Martha Farah

Annenberg Professor of Natural Sciences
SB, Metallurgy and Materials Science, SB, Philosophy, MIT;
Ph.D., Experimental Psychology, Harvard University
Office Location: 
Center for Neuroscience & Society, 3710 Hamilton Walk, Philadelphia, PA 19104-6241
Research Interests: 
Behavioral Neuroscience
Cognitive Neuroscience
Developmental Psychology
Specific Research Areas: 

Cognitive, social and developmental neuroscience, especially (a) the effects of socioeconomic status on brain development, and (b) the ethical, legal and societal implications of neuroscience (aka neuroethics)

Professor Martha Farah will not be considering new graduate students for admission for Fall 2022.
Selected Publications: 

Farah, M.J. (2015). Cognitive enhancement: Can science and policy catch up with practice? Science, 350, 379-380.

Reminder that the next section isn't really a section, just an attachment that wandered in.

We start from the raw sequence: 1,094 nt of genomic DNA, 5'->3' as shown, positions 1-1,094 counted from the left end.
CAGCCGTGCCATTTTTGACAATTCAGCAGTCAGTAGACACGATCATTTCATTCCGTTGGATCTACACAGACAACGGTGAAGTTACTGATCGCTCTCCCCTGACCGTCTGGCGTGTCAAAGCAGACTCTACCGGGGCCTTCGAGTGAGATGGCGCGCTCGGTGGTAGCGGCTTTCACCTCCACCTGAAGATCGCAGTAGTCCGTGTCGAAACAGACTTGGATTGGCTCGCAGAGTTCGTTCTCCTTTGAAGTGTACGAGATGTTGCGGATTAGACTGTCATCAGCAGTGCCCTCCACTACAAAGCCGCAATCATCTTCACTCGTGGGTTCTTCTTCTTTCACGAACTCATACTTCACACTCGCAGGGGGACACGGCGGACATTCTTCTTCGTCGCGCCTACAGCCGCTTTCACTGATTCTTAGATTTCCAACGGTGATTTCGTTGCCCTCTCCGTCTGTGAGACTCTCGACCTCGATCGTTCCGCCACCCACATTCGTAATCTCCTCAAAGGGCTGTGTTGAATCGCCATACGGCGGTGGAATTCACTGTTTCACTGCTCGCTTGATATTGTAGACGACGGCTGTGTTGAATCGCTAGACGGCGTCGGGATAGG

Farah, M. J. (2017). The Neuroscience of Socioeconomic Status: Correlates, Causes, and Consequences. Neuron, 96(1), 56-71.

Farah, M. J. (2018). Socioeconomic status and the brain: prospects for neuroscience-informed policy. Nature Reviews Neuroscience, July, 428-438.

Last, B. S., Lawson, G. M., Breiner, K., Steinberg, L., & Farah, M. J. (2018). Childhood socioeconomic status and executive function in childhood and beyond. PloS one, 13(8), e0202964.

Lawson, G.M., Camins, J.S., Wisse, L., Wu, J., Duda, J.T., Cook, P.A., Gee, J.C.& Farah, M.J.  (2017).  Childhood socioeconomic status and childhood maltreatment: distinct associations with brain structure, PLOS One, 12(4): e0175690.

Mancuso, L., Ilieva, I.P., Hamilton, R.H. & Farah, M.J. (2016). Does transcranial direct current stimulation improve healthy working memory?: A meta-analytic review. Journal of Cognitive Neuroscience, 28(8), 1063-1089.

Poldrack, R.A. & Farah, M.J. (2015). Progress and challenges in probing the human brain. Nature, 526, 371-379.

Courses Taught: 

PSYC 547 Foundations of Social, Cognitive and Affective Science

PSYC 747 Contemporary Research Issues in Social, Cognitive and Affective Science

PSYC 600 Proseminar: Biology of Social Processes

LAW 557 Neuroscience, Ethics and Law